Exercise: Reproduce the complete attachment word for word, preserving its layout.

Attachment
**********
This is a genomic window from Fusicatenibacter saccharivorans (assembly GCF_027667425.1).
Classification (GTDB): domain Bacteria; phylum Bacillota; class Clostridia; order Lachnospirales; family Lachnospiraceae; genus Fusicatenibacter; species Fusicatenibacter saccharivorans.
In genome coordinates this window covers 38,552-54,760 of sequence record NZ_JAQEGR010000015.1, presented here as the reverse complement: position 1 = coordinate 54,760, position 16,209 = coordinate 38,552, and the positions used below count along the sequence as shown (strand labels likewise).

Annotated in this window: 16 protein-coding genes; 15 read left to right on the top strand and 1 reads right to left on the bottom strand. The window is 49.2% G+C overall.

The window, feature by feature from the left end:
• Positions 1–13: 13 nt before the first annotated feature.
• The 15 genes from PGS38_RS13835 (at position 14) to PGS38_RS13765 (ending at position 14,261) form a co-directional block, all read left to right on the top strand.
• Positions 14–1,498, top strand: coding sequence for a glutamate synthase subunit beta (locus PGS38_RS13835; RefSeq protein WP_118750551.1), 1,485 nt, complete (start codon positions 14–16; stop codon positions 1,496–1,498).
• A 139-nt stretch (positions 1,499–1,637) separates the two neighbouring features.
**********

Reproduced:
This is a genomic window from Fusicatenibacter saccharivorans (assembly GCF_027667425.1).
Classification (GTDB): domain Bacteria; phylum Bacillota; class Clostridia; order Lachnospirales; family Lachnospiraceae; genus Fusicatenibacter; species Fusicatenibacter saccharivorans.
In genome coordinates this window covers 38,552-54,760 of sequence record NZ_JAQEGR010000015.1, presented here as the reverse complement: position 1 = coordinate 54,760, position 16,209 = coordinate 38,552, and the positions used below count along the sequence as shown (strand labels likewise).

Annotated in this window: 16 protein-coding genes; 15 read left to right on the top strand and 1 reads right to left on the bottom strand. The window is 49.2% G+C overall.

The window, feature by feature from the left end:
• Positions 1–13: 13 nt before the first annotated feature.
• The 15 genes from PGS38_RS13835 (at position 14) to PGS38_RS13765 (ending at position 14,261) form a co-directional block, all read left to right on the top strand.
• Positions 14–1,498, top strand: coding sequence for a glutamate synthase subunit beta (locus PGS38_RS13835; RefSeq protein WP_118750551.1), 1,485 nt, complete (start codon positions 14–16; stop codon positions 1,496–1,498).
• A 139-nt stretch (positions 1,499–1,637) separates the two neighbouring features.